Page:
Various types of tapers, bevels, and irregular physical dimensions have been utilized to minimize undesired responses. For example, AT-cut strip quartz resonators, especially when dimensioned to operate at low frequencies, have minimized undesired modes of operation when the ends of the strip are cylindrically beveled or rounded. Normally, such strip resonators are manufactured from a uniform thickness wafer of quartz so that the beveling or rounding at the ends require the removal of material.
Such material can be removed by the use of an abrasive grinding wheel. Material can also be removed from the crystal strips by placing them in a pipe with an abrasive grit and causing the pipe to rotate about its axis. Quartz material is removed as the strips repeatedly come in contact and randomly tumble in the grit. As will be appreciated, randomly tumbling such strips in a pipe with abrasive grit may cause certain strips to have material undesirably removed in center locations while others may have insufficient materials removed at the ends.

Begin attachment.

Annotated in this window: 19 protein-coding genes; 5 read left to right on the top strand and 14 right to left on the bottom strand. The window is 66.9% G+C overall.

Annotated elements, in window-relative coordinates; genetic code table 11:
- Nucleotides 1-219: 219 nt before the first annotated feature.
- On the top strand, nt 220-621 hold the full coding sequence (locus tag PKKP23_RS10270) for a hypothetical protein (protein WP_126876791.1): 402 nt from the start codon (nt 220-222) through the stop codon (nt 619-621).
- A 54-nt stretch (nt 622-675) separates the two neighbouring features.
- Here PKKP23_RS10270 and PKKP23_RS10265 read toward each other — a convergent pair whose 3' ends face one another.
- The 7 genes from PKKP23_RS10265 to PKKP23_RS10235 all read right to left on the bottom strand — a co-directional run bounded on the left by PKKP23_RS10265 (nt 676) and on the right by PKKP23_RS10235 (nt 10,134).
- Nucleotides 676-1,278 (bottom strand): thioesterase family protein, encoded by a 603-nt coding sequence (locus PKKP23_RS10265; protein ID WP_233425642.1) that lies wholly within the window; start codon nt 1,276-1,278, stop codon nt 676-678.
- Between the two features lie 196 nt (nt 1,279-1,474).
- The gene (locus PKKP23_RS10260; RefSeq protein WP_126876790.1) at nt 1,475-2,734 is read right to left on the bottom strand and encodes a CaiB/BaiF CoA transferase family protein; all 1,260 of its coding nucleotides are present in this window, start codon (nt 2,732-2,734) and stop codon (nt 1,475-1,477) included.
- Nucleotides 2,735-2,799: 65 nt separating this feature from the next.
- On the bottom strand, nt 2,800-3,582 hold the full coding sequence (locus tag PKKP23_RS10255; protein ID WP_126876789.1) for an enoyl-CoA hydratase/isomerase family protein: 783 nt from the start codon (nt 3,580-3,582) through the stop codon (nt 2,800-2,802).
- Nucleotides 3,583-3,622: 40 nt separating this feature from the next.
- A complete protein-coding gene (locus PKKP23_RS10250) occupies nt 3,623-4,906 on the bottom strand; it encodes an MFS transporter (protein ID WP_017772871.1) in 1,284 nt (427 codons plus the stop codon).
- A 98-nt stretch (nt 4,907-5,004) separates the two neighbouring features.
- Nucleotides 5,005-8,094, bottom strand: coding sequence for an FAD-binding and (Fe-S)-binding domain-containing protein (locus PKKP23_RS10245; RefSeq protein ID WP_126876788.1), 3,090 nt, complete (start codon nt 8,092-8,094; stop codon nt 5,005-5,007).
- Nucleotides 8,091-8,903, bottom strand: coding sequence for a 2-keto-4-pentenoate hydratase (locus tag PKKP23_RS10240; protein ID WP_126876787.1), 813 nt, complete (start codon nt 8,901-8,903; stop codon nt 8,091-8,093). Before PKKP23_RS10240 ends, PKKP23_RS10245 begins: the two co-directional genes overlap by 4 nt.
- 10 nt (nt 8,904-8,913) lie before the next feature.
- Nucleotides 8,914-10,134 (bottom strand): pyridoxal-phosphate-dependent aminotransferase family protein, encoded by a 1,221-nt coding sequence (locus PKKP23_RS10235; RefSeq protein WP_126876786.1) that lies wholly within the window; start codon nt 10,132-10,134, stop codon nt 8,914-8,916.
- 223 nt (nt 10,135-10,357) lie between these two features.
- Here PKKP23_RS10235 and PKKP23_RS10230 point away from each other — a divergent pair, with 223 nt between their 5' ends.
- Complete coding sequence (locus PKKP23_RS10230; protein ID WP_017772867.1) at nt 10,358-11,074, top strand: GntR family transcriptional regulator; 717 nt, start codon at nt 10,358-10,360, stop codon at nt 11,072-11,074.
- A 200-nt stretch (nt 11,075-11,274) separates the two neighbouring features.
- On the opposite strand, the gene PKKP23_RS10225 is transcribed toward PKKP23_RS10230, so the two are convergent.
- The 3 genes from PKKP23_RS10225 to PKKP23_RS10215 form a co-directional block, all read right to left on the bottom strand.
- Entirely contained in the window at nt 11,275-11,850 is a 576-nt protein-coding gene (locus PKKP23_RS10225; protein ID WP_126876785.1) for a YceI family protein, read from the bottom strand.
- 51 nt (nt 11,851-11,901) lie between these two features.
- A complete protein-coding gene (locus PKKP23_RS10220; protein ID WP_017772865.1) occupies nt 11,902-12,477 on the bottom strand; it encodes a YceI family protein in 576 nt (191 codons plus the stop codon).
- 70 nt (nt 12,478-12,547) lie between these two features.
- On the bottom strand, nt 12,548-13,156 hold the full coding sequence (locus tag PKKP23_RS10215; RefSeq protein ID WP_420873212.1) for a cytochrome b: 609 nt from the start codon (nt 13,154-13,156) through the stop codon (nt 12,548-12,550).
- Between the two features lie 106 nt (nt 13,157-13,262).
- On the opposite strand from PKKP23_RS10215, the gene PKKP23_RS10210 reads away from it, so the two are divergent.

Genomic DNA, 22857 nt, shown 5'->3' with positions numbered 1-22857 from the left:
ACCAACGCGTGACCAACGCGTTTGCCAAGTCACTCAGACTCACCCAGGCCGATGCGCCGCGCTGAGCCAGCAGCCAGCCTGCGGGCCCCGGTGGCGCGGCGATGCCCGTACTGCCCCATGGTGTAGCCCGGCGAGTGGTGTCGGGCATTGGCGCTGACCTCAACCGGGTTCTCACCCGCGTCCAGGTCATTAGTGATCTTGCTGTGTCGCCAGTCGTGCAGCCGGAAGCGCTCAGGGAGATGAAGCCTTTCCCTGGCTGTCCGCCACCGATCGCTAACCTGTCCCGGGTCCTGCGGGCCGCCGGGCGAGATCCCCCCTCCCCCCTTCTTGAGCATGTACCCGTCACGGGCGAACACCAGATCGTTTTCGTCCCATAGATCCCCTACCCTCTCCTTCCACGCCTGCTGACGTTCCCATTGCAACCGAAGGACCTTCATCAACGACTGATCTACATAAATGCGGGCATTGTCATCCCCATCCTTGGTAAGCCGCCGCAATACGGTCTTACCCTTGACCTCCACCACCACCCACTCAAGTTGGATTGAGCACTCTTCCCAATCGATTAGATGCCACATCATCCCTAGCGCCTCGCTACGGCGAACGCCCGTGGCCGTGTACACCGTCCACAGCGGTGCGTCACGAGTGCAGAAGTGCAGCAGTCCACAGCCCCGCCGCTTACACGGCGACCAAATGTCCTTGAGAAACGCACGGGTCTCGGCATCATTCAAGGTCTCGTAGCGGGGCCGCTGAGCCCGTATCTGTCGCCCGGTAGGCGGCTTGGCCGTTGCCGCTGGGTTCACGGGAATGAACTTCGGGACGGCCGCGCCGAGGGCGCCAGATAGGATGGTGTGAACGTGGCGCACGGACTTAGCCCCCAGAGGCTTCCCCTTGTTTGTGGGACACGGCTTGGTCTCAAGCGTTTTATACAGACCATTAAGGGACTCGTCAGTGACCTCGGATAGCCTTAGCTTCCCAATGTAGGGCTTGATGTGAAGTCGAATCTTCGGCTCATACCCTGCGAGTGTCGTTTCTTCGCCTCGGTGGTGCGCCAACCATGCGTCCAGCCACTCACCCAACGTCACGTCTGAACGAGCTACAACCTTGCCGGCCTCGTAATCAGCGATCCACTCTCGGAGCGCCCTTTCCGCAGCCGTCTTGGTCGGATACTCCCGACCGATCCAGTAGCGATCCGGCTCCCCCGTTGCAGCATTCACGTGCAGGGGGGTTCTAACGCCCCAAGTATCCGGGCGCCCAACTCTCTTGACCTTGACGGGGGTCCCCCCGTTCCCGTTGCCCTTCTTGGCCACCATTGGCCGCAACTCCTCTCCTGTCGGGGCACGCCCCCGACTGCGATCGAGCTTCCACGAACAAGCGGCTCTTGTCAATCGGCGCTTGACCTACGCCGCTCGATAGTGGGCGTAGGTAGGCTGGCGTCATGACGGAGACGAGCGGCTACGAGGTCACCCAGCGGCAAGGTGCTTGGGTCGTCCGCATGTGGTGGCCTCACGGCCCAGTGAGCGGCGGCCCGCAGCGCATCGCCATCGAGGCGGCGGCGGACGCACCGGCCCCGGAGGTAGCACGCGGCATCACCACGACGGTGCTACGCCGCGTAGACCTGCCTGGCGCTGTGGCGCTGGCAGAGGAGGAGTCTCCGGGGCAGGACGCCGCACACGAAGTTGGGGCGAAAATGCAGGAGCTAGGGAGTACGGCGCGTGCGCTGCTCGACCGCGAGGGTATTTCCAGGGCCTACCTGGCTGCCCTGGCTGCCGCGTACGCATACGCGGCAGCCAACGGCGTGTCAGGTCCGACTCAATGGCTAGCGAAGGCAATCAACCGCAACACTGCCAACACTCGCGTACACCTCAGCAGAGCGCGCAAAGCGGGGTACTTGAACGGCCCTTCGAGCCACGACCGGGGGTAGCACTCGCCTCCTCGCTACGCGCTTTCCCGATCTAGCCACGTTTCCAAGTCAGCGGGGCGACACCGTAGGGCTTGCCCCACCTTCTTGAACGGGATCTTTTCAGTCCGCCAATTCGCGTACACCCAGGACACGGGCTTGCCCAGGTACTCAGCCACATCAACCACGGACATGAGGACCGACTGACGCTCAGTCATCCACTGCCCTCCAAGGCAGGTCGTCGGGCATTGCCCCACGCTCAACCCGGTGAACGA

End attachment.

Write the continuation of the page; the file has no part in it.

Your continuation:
It is an object of the present invention to provide an improved process for manufacturing resonators which require rounded ends.
FIG. 1 is an edge view of a quartz crystal wafer having rounded ends.
FIG. 2 is a top view of the wafer as shown in FIG. 1.
FIG. 3 illustrates an apparatus for accomplishing the improved method according to the present invention.